— Actions and Reactions • Rudyard Kipling

... also in a great measure to the absence of the storm-wave which had accompanied the previous cyclone and wrought such havoc and destruction. But all the same the loss of life and damage sustained, covering a large extent of country, must have been of serious and far-reaching magnitude. The city again suffered heavily in the matter of trees and shrubs, which were uprooted and, last of all, the crows of course contributed their usual heavy toll of death ...
— Recollections of Calcutta for over Half a Century • Montague Massey

... travelling along the North Platte river, before reaching Laramie, we overtook a Mormon family on their way to Salt Lake city. They had a light covered wagon with hardly anything in it but a small supply of flour and bacon. It was drawn by four oxen and two cows. Four milch cows were driven. The man's name ...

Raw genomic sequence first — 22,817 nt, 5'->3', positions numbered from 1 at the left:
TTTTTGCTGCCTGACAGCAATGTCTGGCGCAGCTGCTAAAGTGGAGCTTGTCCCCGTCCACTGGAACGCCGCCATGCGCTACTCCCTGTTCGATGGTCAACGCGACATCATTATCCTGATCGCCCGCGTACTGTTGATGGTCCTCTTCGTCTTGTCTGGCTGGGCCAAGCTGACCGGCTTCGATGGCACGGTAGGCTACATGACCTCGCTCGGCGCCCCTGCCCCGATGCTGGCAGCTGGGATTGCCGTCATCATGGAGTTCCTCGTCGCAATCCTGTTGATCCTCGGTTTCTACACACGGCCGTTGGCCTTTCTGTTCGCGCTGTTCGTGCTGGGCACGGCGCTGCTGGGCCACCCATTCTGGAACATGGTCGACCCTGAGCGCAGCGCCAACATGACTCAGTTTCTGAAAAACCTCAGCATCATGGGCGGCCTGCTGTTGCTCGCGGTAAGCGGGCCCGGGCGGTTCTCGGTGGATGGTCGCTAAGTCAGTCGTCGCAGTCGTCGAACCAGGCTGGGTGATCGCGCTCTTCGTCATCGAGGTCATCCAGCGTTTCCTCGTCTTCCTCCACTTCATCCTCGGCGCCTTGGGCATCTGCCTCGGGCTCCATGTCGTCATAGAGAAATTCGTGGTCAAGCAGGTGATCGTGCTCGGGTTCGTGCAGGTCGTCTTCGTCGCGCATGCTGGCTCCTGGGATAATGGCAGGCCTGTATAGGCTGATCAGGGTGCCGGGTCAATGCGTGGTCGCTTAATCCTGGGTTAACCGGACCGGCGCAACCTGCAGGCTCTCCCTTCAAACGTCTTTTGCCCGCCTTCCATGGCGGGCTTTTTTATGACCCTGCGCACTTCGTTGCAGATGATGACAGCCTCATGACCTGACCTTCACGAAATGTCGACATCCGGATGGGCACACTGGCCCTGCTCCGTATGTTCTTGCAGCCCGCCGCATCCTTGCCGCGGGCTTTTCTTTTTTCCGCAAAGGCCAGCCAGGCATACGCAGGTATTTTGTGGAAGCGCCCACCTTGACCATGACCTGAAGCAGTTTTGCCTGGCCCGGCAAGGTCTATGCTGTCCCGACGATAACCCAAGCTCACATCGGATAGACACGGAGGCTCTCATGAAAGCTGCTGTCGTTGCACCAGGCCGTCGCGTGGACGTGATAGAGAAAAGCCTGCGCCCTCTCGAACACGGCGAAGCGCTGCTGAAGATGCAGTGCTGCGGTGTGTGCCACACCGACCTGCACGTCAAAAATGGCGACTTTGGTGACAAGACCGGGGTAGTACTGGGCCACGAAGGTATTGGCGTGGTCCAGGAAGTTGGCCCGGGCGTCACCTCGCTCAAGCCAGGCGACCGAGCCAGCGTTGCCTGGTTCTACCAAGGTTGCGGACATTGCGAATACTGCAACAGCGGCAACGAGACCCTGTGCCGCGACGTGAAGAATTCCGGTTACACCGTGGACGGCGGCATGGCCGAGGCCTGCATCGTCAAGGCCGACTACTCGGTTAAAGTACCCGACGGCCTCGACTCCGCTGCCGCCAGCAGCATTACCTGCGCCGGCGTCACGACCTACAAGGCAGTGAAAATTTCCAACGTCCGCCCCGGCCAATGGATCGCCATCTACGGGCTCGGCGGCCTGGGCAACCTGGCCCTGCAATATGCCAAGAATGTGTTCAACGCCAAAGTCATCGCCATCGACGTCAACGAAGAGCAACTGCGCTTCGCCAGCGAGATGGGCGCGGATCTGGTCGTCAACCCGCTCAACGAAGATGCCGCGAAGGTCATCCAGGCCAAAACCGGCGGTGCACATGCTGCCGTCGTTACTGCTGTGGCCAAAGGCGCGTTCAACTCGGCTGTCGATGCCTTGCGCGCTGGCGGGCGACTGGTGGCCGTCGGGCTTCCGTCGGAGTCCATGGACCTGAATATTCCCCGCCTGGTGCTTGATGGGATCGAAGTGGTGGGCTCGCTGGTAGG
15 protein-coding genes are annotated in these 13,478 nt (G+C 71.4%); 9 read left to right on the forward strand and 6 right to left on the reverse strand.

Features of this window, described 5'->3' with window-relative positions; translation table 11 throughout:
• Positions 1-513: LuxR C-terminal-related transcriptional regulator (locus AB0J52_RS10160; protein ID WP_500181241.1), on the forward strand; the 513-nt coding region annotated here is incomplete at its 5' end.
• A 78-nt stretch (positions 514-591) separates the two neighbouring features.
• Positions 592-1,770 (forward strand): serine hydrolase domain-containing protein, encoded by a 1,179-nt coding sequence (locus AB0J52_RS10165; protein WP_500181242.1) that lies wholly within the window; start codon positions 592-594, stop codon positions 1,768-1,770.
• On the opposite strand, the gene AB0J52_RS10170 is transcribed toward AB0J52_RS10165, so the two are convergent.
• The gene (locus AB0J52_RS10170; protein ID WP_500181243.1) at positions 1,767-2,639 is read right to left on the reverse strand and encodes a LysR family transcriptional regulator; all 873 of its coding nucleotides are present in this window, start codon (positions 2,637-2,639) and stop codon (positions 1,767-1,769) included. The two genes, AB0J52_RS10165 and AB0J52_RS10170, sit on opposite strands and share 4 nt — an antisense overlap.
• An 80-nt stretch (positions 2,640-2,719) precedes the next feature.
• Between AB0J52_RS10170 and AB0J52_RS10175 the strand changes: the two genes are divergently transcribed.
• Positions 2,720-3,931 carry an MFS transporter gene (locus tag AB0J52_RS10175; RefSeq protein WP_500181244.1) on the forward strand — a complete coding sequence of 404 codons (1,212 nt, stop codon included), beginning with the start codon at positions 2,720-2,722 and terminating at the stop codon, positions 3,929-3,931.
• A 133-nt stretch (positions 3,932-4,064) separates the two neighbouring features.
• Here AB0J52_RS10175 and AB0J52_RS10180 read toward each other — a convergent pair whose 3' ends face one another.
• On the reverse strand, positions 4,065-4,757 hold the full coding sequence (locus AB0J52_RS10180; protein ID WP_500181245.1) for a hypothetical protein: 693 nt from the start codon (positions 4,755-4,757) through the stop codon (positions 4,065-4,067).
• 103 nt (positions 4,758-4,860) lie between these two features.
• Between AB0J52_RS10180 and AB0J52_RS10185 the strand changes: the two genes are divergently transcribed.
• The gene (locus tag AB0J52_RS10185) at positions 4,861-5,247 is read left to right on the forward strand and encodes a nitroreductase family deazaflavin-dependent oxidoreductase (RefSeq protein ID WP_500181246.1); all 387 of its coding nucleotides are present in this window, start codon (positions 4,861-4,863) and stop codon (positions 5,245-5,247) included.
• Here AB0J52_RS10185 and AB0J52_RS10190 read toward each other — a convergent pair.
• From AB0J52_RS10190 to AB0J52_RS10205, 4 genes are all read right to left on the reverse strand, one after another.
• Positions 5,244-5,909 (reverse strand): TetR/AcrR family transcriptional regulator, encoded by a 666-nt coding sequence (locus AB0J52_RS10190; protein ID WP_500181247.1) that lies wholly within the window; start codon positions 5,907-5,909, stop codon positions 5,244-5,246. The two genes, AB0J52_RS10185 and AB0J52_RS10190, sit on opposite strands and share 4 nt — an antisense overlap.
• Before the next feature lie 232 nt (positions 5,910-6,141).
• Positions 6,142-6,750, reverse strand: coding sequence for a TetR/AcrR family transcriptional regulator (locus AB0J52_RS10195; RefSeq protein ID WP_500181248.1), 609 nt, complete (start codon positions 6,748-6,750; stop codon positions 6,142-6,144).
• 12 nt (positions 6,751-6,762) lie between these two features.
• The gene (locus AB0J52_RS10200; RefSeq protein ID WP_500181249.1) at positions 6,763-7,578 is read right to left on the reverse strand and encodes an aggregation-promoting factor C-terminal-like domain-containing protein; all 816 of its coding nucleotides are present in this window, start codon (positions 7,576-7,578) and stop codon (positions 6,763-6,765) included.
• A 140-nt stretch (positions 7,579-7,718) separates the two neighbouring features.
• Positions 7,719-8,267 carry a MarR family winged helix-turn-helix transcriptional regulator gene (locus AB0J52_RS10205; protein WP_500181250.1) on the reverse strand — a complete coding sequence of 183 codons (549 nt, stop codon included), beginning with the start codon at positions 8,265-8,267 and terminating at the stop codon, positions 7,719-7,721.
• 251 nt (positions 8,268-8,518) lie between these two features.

— Tracks of a Rolling Stone • Henry J. Coke

... lonely plains—the men who told the tales could draw upon countless memories such as these of the things they had done and the things they had seen others do. Sometimes General Wheeler joined us and told us about the great war, compared with which ours was such a small war—far-reaching in their importance though its effects were destined to be. When we had become convinced that we would escape an epidemic of sickness the homeward ...
— Rough Riders • Theodore Roosevelt

... hollow of the earth, and fancy that we are on the surface; and the air we call the heaven, in which we imagine that the stars move. But the fact is, that owing to our feebleness and sluggishness we are prevented from reaching the surface of the air: for if any man could arrive at the exterior limit, or take the wings of a bird and come to the top, then like a fish who puts his head out of the water and sees this world, he would see a world beyond; and, if ...
— Phaedo - The Last Hours Of Socrates • Plato